The Magic Johnson Bridgescape Center is set to open in Macon in mid-January.
It'd be the first charter school with a physical presence in Bibb County.
The Bridgescape Center is the alternative program of the Georgia Provost Academy, which is a virtual public charter school. That means students take courses online, and it's free, like a regular public school.
However, Bridgescape students have to come in to the center for 4-hour shifts where experienced teachers can help fill in the gaps.
Jubriel Walker is a Bridgescape student at the Atlanta center, which is currently the only one in the state.
"It's very different from regular high school," he said, "the computer teaches you everything."
At age 20, he says the self-paced learning cuts out distractions, and gives him a second shot at earning a high school diploma.
"You don't have to be with a lot of kids around you," Walker said, "so I think people focus better when they're by themselves."
Executive director Monica Henson says the flexibility of online learning plus the focused attention of qualified teachers works for a broad range of students.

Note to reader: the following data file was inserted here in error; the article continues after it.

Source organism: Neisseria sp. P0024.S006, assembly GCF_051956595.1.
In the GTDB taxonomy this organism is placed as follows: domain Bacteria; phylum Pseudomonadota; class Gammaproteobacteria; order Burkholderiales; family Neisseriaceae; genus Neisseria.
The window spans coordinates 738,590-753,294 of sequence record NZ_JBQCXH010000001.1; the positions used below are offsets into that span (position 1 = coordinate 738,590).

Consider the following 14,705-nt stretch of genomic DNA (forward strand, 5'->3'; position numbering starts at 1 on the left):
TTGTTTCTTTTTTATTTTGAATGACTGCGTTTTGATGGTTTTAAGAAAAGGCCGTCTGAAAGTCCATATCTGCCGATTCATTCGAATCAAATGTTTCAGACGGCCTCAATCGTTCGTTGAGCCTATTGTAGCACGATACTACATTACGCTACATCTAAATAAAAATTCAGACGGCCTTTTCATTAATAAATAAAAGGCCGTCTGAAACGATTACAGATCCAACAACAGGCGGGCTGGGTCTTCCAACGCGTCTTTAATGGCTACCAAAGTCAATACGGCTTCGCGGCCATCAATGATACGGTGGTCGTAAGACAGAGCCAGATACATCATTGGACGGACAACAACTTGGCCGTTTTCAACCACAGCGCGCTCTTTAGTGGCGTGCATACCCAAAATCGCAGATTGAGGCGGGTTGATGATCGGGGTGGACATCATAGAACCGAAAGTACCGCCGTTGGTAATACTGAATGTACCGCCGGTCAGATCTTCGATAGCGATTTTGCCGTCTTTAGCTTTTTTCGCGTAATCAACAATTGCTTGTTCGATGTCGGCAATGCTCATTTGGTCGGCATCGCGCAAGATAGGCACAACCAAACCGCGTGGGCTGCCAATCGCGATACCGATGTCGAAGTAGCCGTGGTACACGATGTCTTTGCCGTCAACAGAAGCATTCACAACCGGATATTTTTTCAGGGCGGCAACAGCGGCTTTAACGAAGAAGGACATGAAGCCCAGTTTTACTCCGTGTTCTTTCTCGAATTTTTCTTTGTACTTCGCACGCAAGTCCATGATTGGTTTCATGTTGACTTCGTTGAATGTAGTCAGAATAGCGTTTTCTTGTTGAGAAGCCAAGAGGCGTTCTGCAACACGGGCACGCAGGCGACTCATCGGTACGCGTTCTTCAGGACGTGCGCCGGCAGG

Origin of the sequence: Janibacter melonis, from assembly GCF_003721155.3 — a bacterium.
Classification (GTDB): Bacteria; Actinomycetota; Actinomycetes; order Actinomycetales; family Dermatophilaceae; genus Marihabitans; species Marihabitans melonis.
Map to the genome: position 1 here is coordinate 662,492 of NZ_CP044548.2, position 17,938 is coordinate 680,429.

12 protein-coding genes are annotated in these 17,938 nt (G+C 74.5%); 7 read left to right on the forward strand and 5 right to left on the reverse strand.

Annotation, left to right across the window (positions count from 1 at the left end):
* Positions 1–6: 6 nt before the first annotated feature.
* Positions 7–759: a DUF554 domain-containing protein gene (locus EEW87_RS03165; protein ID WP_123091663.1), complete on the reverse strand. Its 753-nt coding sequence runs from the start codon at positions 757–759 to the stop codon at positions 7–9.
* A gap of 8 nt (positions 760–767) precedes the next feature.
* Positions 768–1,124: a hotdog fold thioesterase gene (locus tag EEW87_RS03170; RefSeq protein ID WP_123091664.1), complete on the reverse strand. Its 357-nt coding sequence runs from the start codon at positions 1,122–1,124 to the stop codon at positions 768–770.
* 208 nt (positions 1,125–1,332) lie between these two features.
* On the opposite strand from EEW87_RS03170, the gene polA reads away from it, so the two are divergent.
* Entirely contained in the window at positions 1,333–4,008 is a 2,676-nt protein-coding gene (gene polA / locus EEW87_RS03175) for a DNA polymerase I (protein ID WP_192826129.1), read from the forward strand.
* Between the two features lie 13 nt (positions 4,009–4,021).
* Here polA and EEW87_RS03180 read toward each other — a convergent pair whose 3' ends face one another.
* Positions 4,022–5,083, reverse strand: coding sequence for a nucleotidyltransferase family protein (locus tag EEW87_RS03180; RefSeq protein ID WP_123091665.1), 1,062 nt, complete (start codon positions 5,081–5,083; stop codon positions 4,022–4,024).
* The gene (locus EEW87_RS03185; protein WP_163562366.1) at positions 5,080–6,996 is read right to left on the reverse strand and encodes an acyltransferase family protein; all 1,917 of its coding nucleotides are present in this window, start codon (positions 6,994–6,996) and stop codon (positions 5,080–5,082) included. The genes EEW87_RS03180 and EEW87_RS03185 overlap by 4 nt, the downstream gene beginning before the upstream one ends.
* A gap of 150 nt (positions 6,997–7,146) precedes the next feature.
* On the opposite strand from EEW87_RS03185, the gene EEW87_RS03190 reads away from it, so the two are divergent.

"We go all the way from struggling kids-- they might be in the 12th grade reading on a third grade level-- to those who might be heading to a university and taking advanced placement courses, and everything in between. But what they all have in common is that regular public school isn't working for them," Henson said.
Bridgescape operates outside of the public school system. Along with the Georgia Provost Academy, it's managed by a private company. But Henson says they're not competing with the school district.
"Were not aggressively going out and recruiting kids away from the school district. We're simply saying here we are. This is what we do, and we are aggressively recruiting kids who already have dropped out. Who no longer belong to the school district, that haven't aged out of the system and need a high school diploma," she said.
The center gets state dollars for every student, but not local tax dollars. Public school districts get both. Henson says they get by by cutting out the overhead costs public school districts have to deal with, like cafeterias, transportation, and a large buraucracy of administrators. Instead they provide things like computers, subsidized internet and transportation for students who can't afford it, as well as paraprofessionals and assistants to supplement teachers.
"We have taken the idea of school. We have pulled out the best things about it, and really resourced and maximized those things," said Henson. "That's how we're able to do it with a lot less money."
Henson says the program has taken off in Atlanta, and she's confident it'll be the same in Macon. The goal is to have 100 students enrolled in the first month.
Students interested in attending the Magic Johnson Bridgescape Center can enroll by calling 1-888-725-9501.